© 2019 Deep HOPE. All Rights Reserved. 501c3 in application.


The Administrative Board handles the day-to-day logistics of Deep HOPE. They carry out the mission and vision of the Directors and Council to ensure the organization's success.

Heather Brown

Heather Brown’s professional career has spanned over three decades, but her passion for marine conservation issues began early. At the age of 16, she successfully lobbied the seafood buyers at local supermarkets to stop selling shark meat. Since then she has worked on dozens of conservation, restoration and sustainability projects in both the public and private sectors. These have included beach and wetland restoration, harbor and waterfront cleanups, coral reef surveys, fish counts, grey water reclamation systems, urban aquaculture systems, polyculture farming systems and initiatives designed to introduce and educate children about their local marine environments. Her experience has been gained through the entertainment, tourism, hotel & resort, academic and non-profit industries while having worked for both the public and private sector. She has designed educational curriculums and materials for adult ESL classes as well as serving as a technical editor on several published works.

Heather Brown specializes in project management having experience in company formation, administration, management, mediation, PR, marketing, advertising, fund-raising and grant writing. She is bilingual in both English and Spanish utilizing this knowledge in community outreach programs addressing childhood nutrition, recycling and waste management. Heather has an AA degree in business and she is finishing her BA in Emergency & Disaster Management in order to better attend to and help manage the increasingly frequent anthropogenic environmental changes that are affecting us all.  She is an SSI Scuba Instructor with advanced technical dive training in the areas of cave diving, mixed gas diving, ice diving and fast water rescue. Heather is based in Northern California where her partnership with her retired racehorse, Hestia, keeps her from spending too much time on Facebook.

Riva Kahn Hallock

Riva Kahn Hallock is a mechanical engineer who specializes in underwater systems. She graduated with a BS in Mechanical Engineering from Olin College of Engineering, where she was also awarded a Tri-Collegiate Sustainability Certificate for her concentration in sustainable design. Riva was introduced to DOER Marine in 2009 after meeting Dr. Sylvia Earle and touring the facility and machine shop in Alameda, CA. In her work at DOER, Riva has been involved in the design and build of several projects geared towards ocean exploration and conservation. She has worked on and operated several ROVs (Remotely Operated Vehicles), including the H6000 ROV, owned by the University of Hawaii's School of Ocean and Earth Science and Technology. In addition, she assisted with the build and operation of an ROV commissioned by the University of Illinois, designed to explore the ocean underneath Antarctic ice sheets. Riva has consulted on the engineering of underwater art installations and several submerged camera systems. Prior to DOER Riva conducted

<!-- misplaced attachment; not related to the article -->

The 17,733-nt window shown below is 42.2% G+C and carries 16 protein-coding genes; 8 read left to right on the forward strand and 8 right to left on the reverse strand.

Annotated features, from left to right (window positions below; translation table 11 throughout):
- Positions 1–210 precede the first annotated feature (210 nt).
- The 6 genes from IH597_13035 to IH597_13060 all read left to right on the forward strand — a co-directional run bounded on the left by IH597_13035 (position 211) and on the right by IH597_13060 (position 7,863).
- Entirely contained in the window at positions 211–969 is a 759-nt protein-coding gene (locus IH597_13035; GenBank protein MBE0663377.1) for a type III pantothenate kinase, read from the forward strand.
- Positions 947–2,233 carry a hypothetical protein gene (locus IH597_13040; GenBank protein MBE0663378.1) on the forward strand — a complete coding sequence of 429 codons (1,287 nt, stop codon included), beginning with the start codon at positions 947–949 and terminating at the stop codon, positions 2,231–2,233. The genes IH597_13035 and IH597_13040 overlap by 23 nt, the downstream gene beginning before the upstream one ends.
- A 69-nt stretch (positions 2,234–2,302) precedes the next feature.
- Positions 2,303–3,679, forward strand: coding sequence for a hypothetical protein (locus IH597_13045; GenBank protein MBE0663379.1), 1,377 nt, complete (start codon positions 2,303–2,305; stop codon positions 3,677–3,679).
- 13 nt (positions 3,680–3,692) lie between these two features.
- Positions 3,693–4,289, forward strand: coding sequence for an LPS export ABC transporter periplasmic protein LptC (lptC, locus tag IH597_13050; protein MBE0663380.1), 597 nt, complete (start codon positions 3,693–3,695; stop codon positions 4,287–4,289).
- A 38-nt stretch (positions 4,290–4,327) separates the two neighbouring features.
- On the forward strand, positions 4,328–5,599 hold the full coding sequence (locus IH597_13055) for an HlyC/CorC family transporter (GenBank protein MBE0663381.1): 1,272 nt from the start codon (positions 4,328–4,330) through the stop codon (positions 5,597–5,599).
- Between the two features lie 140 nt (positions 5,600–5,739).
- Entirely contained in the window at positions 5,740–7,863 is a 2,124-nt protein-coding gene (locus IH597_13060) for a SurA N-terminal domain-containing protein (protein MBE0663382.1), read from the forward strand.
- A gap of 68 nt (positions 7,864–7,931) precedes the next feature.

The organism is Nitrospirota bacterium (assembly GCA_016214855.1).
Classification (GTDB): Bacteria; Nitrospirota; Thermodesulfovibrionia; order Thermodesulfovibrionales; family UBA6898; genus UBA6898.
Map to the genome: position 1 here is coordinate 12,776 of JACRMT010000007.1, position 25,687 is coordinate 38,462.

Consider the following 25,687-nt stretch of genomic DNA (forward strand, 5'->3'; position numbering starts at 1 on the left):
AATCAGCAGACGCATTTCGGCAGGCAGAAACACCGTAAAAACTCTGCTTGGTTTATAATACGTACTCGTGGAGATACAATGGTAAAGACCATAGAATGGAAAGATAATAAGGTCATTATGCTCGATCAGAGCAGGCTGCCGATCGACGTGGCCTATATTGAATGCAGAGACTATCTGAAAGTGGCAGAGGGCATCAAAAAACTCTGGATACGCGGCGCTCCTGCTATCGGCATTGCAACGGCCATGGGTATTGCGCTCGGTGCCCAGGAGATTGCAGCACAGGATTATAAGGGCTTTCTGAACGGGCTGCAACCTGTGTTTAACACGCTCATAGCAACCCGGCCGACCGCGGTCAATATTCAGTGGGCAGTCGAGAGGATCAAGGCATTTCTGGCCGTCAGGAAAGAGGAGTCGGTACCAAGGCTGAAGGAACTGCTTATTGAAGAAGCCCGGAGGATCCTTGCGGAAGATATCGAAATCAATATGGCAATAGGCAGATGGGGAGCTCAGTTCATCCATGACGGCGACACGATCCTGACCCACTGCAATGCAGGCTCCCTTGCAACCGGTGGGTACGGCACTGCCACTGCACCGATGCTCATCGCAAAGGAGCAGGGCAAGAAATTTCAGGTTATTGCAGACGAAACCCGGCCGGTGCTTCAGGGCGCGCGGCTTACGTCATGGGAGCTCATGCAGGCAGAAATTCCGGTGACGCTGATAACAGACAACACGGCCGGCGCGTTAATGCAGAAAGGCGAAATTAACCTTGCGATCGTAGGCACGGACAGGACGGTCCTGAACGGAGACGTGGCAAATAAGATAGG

research on hydrofoils, engine fuel efficiency, and autonomous sailboats, worked at the AUV Lab at MIT, and has volunteered with several environmental organizations such as Mission Blue.

Miriam Stein Battles

With a degree in environmental and marine conservation policy from Brandeis University, Miriam Stein Battles specializes as a conservation photo editor. Her work on magazines, books and websites for nonprofits such as National Geographic Society, Conservation International, The Nature Conservancy and Ocean Geographic Society has won multiple awards. Miriam was a photo researcher on the Smithsonian Sant Ocean Hall and she photo edited the companion book, Smithsonian Ocean. Currently the photo editor for Ocean Geographic Magazine, Miriam also freelances for renowned photographers David Doubilet, Jennifer Hayes, Michael Aw, Suzi Eszterhas, Frans Lanting and Daniel J. Cox. Miriam is a founding affiliate to the International League of Conservation Photographers and a board advisor to Sea Save Foundation. She’s a member of numerous professional associations and an accomplished photographer in her own right. Her photography has been used by National Geographic Children’s Publishing, The Nature Conservancy and is held on collection at the Museum of the City of New York. She started

adopting whales at eight years-old and volunteered for Ocean Alliance in college, studying humpback whale behavior. Miriam became PADI certified at the age of fifteen and rescues orphan kittens as a hobby, only because it’s logistically difficult to raise orphan dolphins.

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